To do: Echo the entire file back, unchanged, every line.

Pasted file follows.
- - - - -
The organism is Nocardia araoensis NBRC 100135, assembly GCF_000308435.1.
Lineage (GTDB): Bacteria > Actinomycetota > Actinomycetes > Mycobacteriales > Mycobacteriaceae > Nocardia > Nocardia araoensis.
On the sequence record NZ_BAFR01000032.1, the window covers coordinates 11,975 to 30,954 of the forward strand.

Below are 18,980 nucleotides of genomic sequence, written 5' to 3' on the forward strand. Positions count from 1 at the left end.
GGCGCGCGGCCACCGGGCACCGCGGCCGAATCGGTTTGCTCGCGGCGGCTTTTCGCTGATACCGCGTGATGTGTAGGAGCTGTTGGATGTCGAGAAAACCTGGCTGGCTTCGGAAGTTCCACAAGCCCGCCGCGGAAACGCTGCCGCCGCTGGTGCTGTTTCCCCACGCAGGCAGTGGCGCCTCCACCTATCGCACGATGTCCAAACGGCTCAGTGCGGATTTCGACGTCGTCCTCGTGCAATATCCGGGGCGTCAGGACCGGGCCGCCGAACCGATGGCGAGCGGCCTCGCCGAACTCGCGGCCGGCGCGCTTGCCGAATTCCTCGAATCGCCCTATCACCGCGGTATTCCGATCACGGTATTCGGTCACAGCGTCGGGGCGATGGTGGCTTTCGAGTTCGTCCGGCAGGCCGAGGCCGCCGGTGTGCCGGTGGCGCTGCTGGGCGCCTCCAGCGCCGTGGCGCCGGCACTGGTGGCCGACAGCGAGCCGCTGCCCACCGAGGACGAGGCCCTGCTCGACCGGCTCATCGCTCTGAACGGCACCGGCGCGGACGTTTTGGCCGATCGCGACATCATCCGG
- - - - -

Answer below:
The organism is Nocardia araoensis NBRC 100135, assembly GCF_000308435.1.
Lineage (GTDB): Bacteria > Actinomycetota > Actinomycetes > Mycobacteriales > Mycobacteriaceae > Nocardia > Nocardia araoensis.
On the sequence record NZ_BAFR01000032.1, the window covers coordinates 11,975 to 30,954 of the forward strand.

Below are 18,980 nucleotides of genomic sequence, written 5' to 3' on the forward strand. Positions count from 1 at the left end.
GGCGCGCGGCCACCGGGCACCGCGGCCGAATCGGTTTGCTCGCGGCGGCTTTTCGCTGATACCGCGTGATGTGTAGGAGCTGTTGGATGTCGAGAAAACCTGGCTGGCTTCGGAAGTTCCACAAGCCCGCCGCGGAAACGCTGCCGCCGCTGGTGCTGTTTCCCCACGCAGGCAGTGGCGCCTCCACCTATCGCACGATGTCCAAACGGCTCAGTGCGGATTTCGACGTCGTCCTCGTGCAATATCCGGGGCGTCAGGACCGGGCCGCCGAACCGATGGCGAGCGGCCTCGCCGAACTCGCGGCCGGCGCGCTTGCCGAATTCCTCGAATCGCCCTATCACCGCGGTATTCCGATCACGGTATTCGGTCACAGCGTCGGGGCGATGGTGGCTTTCGAGTTCGTCCGGCAGGCCGAGGCCGCCGGTGTGCCGGTGGCGCTGCTGGGCGCCTCCAGCGCCGTGGCGCCGGCACTGGTGGCCGACAGCGAGCCGCTGCCCACCGAGGACGAGGCCCTGCTCGACCGGCTCATCGCTCTGAACGGCACCGGCGCGGACGTTTTGGCCGATCGCGACATCATCCGG